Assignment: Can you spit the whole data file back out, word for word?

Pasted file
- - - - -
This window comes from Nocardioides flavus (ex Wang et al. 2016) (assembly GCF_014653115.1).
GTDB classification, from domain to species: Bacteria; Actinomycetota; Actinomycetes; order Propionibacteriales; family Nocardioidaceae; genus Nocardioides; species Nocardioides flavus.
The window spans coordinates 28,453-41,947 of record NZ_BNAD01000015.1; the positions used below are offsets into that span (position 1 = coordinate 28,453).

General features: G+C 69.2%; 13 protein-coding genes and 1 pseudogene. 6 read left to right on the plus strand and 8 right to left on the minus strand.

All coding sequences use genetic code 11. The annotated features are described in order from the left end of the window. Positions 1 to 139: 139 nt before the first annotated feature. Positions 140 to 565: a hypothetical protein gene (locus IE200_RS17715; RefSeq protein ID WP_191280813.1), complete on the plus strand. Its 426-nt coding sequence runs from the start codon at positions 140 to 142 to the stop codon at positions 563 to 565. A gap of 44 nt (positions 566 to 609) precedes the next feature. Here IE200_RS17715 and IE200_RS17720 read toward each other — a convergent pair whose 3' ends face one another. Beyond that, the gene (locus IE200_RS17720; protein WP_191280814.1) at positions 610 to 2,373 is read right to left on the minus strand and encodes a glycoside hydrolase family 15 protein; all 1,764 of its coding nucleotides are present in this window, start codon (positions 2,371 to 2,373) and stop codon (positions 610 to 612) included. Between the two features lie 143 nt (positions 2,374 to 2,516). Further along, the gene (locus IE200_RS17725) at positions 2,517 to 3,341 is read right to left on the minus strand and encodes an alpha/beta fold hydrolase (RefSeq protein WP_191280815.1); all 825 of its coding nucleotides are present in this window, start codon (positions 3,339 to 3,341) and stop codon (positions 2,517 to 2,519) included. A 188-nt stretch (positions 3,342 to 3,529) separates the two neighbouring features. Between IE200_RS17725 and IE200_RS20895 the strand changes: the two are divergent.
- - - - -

This window comes from Nocardioides flavus (ex Wang et al. 2016) (assembly GCF_014653115.1).
GTDB classification, from domain to species: Bacteria; Actinomycetota; Actinomycetes; order Propionibacteriales; family Nocardioidaceae; genus Nocardioides; species Nocardioides flavus.
The window spans coordinates 28,453-41,947 of record NZ_BNAD01000015.1; the positions used below are offsets into that span (position 1 = coordinate 28,453).

General features: G+C 69.2%; 13 protein-coding genes and 1 pseudogene. 6 read left to right on the plus strand and 8 right to left on the minus strand.

All coding sequences use genetic code 11. The annotated features are described in order from the left end of the window. Positions 1 to 139: 139 nt before the first annotated feature. Positions 140 to 565: a hypothetical protein gene (locus IE200_RS17715; RefSeq protein ID WP_191280813.1), complete on the plus strand. Its 426-nt coding sequence runs from the start codon at positions 140 to 142 to the stop codon at positions 563 to 565. A gap of 44 nt (positions 566 to 609) precedes the next feature. Here IE200_RS17715 and IE200_RS17720 read toward each other — a convergent pair whose 3' ends face one another. Beyond that, the gene (locus IE200_RS17720; protein WP_191280814.1) at positions 610 to 2,373 is read right to left on the minus strand and encodes a glycoside hydrolase family 15 protein; all 1,764 of its coding nucleotides are present in this window, start codon (positions 2,371 to 2,373) and stop codon (positions 610 to 612) included. Between the two features lie 143 nt (positions 2,374 to 2,516). Further along, the gene (locus IE200_RS17725) at positions 2,517 to 3,341 is read right to left on the minus strand and encodes an alpha/beta fold hydrolase (RefSeq protein WP_191280815.1); all 825 of its coding nucleotides are present in this window, start codon (positions 3,339 to 3,341) and stop codon (positions 2,517 to 2,519) included. A 188-nt stretch (positions 3,342 to 3,529) separates the two neighbouring features. Between IE200_RS17725 and IE200_RS20895 the strand changes: the two are divergent.